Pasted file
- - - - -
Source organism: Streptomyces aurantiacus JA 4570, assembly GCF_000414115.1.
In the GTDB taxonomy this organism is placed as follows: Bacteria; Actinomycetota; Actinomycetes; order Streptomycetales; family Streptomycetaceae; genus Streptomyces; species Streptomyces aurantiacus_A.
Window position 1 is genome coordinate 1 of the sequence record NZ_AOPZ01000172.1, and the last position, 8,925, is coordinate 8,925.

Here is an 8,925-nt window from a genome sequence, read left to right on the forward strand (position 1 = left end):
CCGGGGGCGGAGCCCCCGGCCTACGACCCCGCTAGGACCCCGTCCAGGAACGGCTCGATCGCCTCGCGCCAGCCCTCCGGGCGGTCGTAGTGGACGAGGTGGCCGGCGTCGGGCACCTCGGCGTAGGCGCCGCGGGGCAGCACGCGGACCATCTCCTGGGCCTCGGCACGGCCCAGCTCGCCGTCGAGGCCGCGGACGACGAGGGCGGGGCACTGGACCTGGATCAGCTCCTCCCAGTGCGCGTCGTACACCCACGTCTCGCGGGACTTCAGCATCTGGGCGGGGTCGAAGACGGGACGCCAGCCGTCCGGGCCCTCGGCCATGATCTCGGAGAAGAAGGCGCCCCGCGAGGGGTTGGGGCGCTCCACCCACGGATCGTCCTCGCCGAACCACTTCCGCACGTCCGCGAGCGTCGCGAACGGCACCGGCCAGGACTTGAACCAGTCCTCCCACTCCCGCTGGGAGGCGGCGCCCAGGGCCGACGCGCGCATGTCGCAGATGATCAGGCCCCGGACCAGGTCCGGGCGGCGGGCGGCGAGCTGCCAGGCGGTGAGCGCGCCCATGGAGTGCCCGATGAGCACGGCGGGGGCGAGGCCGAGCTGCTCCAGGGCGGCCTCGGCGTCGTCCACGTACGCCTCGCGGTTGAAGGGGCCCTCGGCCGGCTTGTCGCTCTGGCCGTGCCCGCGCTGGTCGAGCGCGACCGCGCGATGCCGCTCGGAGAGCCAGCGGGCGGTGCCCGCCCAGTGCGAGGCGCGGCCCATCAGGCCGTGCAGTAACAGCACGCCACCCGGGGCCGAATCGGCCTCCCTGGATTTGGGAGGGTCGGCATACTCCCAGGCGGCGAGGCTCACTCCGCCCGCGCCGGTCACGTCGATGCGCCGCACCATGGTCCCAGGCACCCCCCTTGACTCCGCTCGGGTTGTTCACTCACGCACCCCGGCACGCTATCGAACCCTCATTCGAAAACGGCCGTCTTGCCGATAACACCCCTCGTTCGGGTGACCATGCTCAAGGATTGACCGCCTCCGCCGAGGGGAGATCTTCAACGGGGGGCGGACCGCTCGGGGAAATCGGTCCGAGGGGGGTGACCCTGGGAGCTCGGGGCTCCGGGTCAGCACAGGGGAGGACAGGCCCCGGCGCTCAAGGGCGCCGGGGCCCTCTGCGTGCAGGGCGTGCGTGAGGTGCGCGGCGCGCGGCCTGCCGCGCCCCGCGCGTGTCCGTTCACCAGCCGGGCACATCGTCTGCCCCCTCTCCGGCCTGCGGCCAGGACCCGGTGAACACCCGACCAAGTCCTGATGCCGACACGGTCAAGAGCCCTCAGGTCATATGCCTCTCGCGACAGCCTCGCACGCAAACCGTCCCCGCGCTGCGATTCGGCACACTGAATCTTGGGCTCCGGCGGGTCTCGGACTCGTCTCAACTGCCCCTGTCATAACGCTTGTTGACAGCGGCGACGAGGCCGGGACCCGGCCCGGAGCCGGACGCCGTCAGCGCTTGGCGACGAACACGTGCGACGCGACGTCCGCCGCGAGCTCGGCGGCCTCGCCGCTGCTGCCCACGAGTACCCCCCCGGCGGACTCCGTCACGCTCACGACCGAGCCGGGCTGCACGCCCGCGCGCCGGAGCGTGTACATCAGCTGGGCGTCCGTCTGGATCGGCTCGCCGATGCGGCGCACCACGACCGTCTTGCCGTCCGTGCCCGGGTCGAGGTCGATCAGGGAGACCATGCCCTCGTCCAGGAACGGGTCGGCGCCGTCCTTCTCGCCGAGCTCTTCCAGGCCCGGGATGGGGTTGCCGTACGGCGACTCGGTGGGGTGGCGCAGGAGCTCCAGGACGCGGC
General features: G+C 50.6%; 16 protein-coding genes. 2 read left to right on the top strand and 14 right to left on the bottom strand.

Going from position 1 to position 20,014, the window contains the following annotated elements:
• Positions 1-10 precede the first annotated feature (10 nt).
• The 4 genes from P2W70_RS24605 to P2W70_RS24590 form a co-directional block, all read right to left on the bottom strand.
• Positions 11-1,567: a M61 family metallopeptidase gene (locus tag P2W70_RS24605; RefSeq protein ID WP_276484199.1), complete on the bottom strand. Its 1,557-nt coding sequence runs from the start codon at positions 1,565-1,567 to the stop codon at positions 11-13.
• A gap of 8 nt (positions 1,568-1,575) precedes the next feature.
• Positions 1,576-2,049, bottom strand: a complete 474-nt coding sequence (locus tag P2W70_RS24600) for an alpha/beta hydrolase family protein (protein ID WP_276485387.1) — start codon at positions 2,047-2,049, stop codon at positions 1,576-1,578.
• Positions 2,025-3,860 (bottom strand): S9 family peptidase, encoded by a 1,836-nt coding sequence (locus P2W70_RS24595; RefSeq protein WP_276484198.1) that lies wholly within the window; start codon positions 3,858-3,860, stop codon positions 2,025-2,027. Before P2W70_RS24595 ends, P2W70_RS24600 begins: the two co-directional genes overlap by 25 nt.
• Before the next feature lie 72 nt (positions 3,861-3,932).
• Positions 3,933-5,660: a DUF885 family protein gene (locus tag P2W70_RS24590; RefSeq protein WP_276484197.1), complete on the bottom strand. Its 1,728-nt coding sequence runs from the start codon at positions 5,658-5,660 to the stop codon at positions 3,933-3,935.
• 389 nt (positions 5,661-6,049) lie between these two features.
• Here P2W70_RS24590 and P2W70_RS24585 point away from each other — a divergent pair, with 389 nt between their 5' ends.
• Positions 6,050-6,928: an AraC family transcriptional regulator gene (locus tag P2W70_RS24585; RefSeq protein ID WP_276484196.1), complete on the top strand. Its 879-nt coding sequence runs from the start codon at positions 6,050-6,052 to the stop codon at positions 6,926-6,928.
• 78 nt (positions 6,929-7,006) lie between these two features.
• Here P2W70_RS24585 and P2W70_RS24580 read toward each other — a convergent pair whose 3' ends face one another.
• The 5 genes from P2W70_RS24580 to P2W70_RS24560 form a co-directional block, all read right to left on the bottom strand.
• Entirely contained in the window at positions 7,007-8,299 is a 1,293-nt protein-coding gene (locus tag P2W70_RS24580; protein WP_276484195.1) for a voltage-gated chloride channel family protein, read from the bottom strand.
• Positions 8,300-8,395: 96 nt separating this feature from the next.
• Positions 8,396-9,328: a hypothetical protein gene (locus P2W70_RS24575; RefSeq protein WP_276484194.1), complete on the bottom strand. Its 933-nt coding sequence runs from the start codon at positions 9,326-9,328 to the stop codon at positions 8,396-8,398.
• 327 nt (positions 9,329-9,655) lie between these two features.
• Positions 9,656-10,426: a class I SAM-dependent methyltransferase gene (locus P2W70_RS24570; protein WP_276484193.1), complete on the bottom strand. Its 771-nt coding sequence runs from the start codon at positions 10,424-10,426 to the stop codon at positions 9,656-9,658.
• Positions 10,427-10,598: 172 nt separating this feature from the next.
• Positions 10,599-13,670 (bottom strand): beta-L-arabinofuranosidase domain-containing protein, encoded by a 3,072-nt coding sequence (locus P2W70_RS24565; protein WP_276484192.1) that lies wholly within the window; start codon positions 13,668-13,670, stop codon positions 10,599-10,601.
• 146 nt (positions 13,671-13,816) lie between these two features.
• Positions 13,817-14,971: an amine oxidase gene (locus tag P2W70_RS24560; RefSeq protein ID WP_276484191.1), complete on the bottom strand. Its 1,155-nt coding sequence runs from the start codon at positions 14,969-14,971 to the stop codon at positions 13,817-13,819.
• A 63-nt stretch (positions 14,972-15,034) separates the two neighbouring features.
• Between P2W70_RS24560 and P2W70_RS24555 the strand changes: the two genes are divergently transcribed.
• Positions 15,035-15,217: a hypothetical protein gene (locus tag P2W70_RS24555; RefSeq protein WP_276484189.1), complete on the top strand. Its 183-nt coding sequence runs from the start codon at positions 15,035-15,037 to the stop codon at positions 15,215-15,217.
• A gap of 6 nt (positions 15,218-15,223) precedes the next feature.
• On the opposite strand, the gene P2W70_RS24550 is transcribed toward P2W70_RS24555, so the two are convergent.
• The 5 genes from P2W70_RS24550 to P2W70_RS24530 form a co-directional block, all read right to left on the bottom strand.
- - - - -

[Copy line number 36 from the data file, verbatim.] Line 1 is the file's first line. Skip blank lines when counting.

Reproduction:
• The 5 genes from P2W70_RS24550 to P2W70_RS24530 form a co-directional block, all read right to left on the bottom strand.